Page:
10. American Soldiers Crossing a River
Source:GettyAmerican soldiers cross a river on the island of Bougainville carrying artillery shells on their way back to the front.
11. African American Soldiers on Anti-Aircraft Battery
Source:GettyAn American anti-aircraft battery is manned entirely by Negro soldiers near the front lines above Venafar, Italy, on Jan. 9, 1944. Front row, left to right, Pvt. George H. Renick of Philadelphia, PA, Pvt. Walter West of Detroit, MI (rear) Sgt. Edweard Kemp, Jr. of Knoxville, TN, Pvt. Archie Jenkins of Greenville, MS and Pvt. Howard McKenney of Louisville, KY.
12. African American Soldier Shooting at Enemy
Source:GettyOne of the Negro soldiers of the American 93rd Division fires from a prone position in the South Pacific on July 14, 1944. This is the first time that “colored” ground troops were used in combat in this theater.
13. Black Woman Being Inducted Into Wave
Source:GettyMiss Jane Freeman, 22, of Roxbury, MA, is taking the oath as a Navy WAVE at district headquarters in Boston. She is being sworn in by Captain D. Causey, USN (retired) director of the Office of Naval Officer Procurement. Miss Freeman is the first African Americans enlisted WAVE in the New England area to be inducted.
14. Heroic Black Sailors Posing with Gun
Source:Getty(Original Caption) 7/28/1945- Six Negro steward’s mates who received Bronze Stars for heroism are pictured on the U.S.S. Intrepid, grouped about the gun which they manned until a Japanese ‘Kamikaze’ suicide dive bomber ploughed into their position. Their courage and skill were cited as being in keeping with the Navy’s highest traditions. The men are: Johnell Copeland ,19, Que Gant, 22, James Eddie Dockery, 38, Alonzo Alexander Swann, Jr.,19, and Eli Benjamin, 20.
15. Troops Playing Cards on Ship
Source:Getty(Original Caption) 8/3/1942-ATLANTIC CONVOY- Somewhere on the Atlantic… Negro troops en route to the British Isles have plenty of time on their hands and these few lads choose to pass it in a game of chance. The third on the right seems to be debating whether or nor to take another card. We hope he filled his straight.
16. Two Soldiers Washing Clothes
Source:GettyThe photographer surprised these two Fifth Avenue GIs, James L. Stintson of New York and Raymond C. Jones, cooperating on a laundry project on the Anzio-Nettuno beachhead. The boys take advantage of a sunny day to wash and dry their spare duds.
17. African Am Trooper @ Parachute Training
Source:Getty(Original Caption) 2/24/1944-Fort Benning, GA- In training as to how to descend upon the enemy are these Negro paratroopers at Fort Benning. Landing from the mock tower in the ‘B’ stage of paratroop training is Corporal Elijah H. Wesby of Philadelphia. Sergeant Roger S. Walden of Detroit lends an assisting hand.
18. Two Black Soldiers Seated W/Rifles
Source:Getty(Original Caption) 3/1944-Italy: Pvt. Jackson Brown of Dele, SC, and Pvt. Roy Williams of Savannah, GA, sit and enjoy the sunshine at the entrance to an air raid shelter of the Anzio-Nettuno beachhead. They are members of the Fifth Arvy forces holding the bulge against Nazi onslaughts.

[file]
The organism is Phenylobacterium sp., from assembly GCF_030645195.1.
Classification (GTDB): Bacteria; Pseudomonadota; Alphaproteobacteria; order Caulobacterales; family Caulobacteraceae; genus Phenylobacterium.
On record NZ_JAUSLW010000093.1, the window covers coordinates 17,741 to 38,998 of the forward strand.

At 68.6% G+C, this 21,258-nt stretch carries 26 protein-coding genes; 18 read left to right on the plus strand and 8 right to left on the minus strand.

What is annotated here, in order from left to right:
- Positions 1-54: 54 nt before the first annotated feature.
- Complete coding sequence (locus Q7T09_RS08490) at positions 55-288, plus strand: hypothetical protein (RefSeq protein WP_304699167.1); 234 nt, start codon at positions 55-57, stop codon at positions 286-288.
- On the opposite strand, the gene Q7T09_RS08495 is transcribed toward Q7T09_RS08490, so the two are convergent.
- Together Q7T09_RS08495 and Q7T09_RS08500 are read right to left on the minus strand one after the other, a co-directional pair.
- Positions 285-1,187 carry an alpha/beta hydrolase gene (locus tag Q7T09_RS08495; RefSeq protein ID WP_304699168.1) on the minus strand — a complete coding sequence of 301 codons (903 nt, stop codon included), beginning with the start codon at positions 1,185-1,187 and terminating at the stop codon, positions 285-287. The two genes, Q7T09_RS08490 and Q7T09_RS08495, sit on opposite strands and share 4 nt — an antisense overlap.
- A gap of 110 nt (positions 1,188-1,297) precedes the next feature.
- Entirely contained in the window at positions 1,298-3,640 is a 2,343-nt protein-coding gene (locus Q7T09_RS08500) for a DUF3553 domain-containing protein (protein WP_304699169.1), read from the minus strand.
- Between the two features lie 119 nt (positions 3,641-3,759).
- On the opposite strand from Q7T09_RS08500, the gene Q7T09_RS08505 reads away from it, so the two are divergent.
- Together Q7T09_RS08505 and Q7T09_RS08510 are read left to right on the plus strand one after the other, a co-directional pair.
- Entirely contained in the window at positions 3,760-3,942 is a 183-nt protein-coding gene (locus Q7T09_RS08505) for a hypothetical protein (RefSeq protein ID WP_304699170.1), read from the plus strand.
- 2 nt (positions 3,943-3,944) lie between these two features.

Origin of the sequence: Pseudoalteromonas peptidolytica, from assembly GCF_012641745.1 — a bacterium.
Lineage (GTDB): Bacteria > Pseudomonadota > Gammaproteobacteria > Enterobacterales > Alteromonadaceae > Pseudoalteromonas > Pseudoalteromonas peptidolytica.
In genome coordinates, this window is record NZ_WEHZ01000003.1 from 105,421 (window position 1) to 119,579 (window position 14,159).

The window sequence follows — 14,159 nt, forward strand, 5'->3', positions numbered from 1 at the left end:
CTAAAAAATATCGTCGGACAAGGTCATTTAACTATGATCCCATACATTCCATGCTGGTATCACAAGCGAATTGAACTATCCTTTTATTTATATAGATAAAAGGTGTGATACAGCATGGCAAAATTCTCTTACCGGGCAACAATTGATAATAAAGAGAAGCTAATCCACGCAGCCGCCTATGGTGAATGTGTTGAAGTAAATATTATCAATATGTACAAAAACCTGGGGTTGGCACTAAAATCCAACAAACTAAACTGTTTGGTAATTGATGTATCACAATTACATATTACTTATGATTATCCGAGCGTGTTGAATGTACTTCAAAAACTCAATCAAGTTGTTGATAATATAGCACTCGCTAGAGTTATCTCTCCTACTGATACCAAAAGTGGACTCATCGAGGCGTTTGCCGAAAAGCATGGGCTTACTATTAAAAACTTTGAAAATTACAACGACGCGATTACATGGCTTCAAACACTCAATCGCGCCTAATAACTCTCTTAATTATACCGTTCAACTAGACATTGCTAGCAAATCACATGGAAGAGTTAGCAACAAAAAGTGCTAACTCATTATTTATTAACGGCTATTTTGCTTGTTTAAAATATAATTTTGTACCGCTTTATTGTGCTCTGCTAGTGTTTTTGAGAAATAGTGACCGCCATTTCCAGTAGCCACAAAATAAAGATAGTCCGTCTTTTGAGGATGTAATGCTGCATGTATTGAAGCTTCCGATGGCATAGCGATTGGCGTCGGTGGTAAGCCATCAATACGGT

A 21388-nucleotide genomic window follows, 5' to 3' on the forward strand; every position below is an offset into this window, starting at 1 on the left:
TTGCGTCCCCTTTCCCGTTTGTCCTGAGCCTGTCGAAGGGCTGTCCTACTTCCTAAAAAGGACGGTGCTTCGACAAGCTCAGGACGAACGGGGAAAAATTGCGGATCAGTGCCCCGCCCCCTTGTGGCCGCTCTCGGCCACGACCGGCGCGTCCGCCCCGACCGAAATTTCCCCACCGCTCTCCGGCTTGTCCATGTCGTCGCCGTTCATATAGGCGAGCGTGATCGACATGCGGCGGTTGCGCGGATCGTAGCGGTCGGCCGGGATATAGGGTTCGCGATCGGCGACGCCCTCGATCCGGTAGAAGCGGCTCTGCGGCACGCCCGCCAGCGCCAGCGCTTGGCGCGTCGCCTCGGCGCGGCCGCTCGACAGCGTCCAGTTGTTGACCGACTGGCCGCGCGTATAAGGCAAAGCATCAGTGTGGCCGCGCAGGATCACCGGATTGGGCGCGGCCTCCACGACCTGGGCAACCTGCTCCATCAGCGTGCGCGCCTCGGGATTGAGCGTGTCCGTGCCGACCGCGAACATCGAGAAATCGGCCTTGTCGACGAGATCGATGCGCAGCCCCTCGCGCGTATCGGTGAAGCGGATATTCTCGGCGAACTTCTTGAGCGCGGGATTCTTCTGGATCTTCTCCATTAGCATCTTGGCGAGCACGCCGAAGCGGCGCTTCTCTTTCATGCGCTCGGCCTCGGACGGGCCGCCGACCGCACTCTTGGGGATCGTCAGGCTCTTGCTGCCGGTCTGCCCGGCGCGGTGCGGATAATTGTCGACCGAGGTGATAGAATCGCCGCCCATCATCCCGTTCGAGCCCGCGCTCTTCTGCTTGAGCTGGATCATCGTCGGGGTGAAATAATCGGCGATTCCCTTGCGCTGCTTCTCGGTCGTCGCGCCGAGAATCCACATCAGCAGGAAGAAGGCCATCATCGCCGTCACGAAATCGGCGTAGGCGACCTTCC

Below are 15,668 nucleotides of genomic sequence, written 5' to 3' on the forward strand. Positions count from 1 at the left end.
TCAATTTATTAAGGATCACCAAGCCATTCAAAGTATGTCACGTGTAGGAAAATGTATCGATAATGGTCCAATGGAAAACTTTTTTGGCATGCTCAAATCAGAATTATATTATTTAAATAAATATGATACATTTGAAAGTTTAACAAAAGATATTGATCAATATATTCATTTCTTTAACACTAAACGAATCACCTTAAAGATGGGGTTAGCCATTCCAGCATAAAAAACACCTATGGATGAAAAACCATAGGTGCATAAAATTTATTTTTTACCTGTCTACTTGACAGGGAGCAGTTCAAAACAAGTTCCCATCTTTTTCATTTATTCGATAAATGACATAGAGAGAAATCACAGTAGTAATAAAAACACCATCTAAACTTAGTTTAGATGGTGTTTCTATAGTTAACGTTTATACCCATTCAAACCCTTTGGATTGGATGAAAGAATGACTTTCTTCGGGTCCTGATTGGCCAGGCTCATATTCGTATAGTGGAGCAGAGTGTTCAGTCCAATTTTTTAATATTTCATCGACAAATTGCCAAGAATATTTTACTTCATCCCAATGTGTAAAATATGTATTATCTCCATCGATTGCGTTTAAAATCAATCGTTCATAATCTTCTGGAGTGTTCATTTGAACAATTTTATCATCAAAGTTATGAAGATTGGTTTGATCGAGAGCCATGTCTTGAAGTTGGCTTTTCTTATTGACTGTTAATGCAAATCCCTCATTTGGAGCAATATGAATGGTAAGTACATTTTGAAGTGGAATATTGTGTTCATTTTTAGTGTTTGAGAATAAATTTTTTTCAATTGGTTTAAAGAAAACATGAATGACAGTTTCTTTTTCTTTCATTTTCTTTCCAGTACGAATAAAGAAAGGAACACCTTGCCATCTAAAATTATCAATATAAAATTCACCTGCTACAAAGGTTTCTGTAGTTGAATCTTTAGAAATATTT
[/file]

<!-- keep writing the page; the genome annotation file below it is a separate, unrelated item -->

19. Soldiers Seated in Camp
Source:Getty(Original Caption) 4/16/1944-Italy: Relaxed in their cave quarters, refuge against enemy shells, at the Anzio beachhead in Italy are Pfc. George H. Todd, Great Neck, NY, and Pvt. Edward Prince, Buffalo, NY, Negro soldiers attached to the U.S. Fifth Army. Pvt. Prince proudly shows a photo of his wife.
20. Harry Moore in Parade
Source:Getty(Original Caption) 4/5/1919-Boston, MA – Sergeant Harry Moore of the 372nd Colored Infantry riding in the parade of the regiment in Boston. The sergeant has been in the army for thirty-one years and has won several medals for valor. He served with the regiment in France.
21. Soldiers Marching with Machine Gun Sign
Source:Getty(Original Caption) 1919-Boston, MA- Color bearers of 372nd Colored infantry in parade at Boston, MA. Undated WWI photograph depicting African American soliers marching holding a ‘machine gun’ sign.
22. Soldiers Group During WWII
Source:Getty(Original Caption) 1942-African American soldiers at Normandy fire. Photo depicts a group of soldiers standing full length.
23. Benjamin O. Davis, Jr. in Cockpit
Source:GettyCaptain Benjamin O. Davis in the cockpit of a training aircraft in 1942. The following year he organized the 332nd Fighter Group, the ‘Tuskegee Airmen’. Davis eventually was promoted to General, the first African American Air Force general. His father was the first black general in the U.S. Army.
24. African American Soldiers Cutting Wood During World War II
Source:GettyAfrican American soldiers on a wood cutting expedition in the winter during World War II.
25. The Arrival Of 369Th Regiment Nyc
Source:Getty(Original Caption) The arrival of the 369th Black infantry regiment in New York after World War I. Undated photograph.
26. African American Troops Marching Up Fifth Avenue
Source:Getty(Original Caption) New York, NY: World War I: The all black 15th regiment parading up Fifth Avenue, New York City, en route to an Army camp in New York State. Undated photograph.
27. World War I African American Soldiers
Source:Getty(Original Caption) World War I: Sergeants of the 369th, Negro Regiment: J. H. Jones, R, Flower, C. E. Davis, J. White, J. H. Carmen, S. C. Farrell, B. Lucas, H. L. Printer, E. N. Barrington. (Original Caption)